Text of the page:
Many of us in the church believe that the Catholic faith is consistent with the Christian faith - that there are many Catholics who are Christians. I am not the judge of the heart by any means, but I want to warn you today not to fall for the lie that Catholicism and Christianity are close cousins. They're not. They could not be farther apart. Just as Mormonism claims to be a cousin - it's not. Both Catholicism and Mormonism claim the name of Jesus, but their claims are not consistent with the Word of God because they add to the gospel.
Let's take a quick look at the five Sola's, birthed out of the Reformation which was the result calling out the Catholic belief system in comparison to the Word of God:
- Sola Scriptura - scripture alone - the Catholic Church said the foundation of faith came through scripture, tradition and the teachings of the Pope - the Reformers said scripture alone
- Sola Gratia - grace alone - the CC said salvation came through a combination of God's grace plus merits earned from good works and penance, plus the good works of those who preceded you - the Reformers said grace alone saves
- Sola Fide - faith alone - the CC said man is justified by faith and works - the Reformers said by faith alone - faith in the saving work of Jesus Christ
- Sola Christus - Christ alone - the CC said we are saved by the merits of Christ and the saints, and Mary and all who intercede for us - the Reformers said we are saved in Christ alone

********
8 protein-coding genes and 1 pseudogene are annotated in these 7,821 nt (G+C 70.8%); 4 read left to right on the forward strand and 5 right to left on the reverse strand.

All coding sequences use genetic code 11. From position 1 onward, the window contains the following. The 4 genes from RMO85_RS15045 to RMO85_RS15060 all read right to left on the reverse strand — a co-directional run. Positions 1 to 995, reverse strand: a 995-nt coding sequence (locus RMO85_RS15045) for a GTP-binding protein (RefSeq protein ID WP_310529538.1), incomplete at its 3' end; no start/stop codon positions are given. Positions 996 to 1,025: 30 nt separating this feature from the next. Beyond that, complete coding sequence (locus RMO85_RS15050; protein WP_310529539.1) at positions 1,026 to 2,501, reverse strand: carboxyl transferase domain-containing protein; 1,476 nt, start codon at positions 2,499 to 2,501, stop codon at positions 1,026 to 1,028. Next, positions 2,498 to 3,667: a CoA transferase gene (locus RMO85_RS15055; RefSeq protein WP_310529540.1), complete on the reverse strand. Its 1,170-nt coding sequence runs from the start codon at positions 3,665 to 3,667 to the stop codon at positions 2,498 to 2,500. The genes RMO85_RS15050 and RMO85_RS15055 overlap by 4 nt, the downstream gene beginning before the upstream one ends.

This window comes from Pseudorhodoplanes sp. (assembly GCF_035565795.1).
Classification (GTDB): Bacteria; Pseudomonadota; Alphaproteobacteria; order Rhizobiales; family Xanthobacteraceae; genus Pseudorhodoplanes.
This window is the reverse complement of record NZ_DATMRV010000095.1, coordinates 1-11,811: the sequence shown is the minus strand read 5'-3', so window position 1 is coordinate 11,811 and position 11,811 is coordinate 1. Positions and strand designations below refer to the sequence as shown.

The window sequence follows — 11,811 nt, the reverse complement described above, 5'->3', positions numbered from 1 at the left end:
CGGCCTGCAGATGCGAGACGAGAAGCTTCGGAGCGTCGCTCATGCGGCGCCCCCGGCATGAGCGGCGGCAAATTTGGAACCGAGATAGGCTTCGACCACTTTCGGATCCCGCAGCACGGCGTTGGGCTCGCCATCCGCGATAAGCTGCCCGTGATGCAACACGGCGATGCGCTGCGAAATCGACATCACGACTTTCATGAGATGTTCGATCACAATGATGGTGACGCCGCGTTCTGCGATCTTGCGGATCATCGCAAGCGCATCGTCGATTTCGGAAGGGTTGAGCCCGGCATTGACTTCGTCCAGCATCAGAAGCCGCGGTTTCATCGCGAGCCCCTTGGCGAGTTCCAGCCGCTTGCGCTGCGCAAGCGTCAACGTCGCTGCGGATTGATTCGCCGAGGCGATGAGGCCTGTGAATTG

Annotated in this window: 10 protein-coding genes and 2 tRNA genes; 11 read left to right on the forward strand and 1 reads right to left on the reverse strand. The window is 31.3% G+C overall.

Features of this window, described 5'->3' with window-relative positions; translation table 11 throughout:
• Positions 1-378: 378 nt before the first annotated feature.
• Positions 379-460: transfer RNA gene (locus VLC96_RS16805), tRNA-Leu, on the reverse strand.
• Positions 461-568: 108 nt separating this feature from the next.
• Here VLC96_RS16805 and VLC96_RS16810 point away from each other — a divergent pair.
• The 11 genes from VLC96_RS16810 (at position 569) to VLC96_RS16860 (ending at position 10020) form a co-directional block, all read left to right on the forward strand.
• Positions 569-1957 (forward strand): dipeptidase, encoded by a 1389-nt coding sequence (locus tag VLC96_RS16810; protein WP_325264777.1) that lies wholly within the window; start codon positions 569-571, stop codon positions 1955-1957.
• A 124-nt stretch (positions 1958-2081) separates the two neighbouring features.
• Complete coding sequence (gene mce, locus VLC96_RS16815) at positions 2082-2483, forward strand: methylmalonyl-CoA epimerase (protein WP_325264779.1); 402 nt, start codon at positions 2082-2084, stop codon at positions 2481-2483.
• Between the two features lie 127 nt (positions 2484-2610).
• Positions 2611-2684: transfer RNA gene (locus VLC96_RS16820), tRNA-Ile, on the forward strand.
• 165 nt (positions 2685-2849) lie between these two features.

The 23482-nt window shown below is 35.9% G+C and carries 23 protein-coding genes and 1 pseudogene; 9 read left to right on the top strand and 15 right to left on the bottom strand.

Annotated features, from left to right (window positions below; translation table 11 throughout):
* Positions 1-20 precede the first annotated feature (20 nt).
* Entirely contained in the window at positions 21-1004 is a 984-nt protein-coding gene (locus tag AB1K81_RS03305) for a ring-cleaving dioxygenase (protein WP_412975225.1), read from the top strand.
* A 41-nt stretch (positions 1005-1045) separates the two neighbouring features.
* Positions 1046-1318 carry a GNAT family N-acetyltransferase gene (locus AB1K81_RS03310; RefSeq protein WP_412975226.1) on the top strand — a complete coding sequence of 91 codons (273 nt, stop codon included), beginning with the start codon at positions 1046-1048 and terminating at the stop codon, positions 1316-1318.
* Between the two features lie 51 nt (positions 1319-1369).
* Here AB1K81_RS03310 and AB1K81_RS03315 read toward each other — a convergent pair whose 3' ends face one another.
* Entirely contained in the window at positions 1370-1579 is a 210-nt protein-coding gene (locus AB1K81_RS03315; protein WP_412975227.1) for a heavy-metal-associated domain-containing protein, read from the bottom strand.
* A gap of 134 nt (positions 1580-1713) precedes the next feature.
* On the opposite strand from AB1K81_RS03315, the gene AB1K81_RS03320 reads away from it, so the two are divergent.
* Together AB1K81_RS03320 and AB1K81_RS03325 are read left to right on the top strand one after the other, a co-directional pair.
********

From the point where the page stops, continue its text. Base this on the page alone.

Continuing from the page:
- Sola Deo Gloria - the CC said the glory of salvation comes through and it thereby accredited to Christ's works, Mary's works, the saints' works and the sinners works - the Reformers said the true gospel is that which gives glory to God alone
There is a big and ever widening gap between Christianity and the Catholic church and our verse above is a foundational one for the Christian faith - once for all - Jesus' suffering is complete and His work of salvation is finished - that's why He sits at the Father's right hand. The suffering on the cross was so much more than the physical torture - it was bearing the wrath of God. If Jesus continues to suffer when we sin (a Catholic teaching), then He could not be in the presence of His Father right now, as our sin would not be allowed in the presence of a Holy God. No, His salvation work is complete - His death and sacrifice was sufficient - it is enough.
Back to the cross - I am not going to be legalistic and say it is sin to have a crucifix. There are much greater battles to fight. But we need to be informed about where our imagery in the church comes from and understand the theology that is behind it.
Saturday, June 14, 2014
"Unless I am convicted by scripture and plain reason…
my conscience is captive to the Word of God…
here I stand…I cannot do otherwise. God help me."
April 18, 1521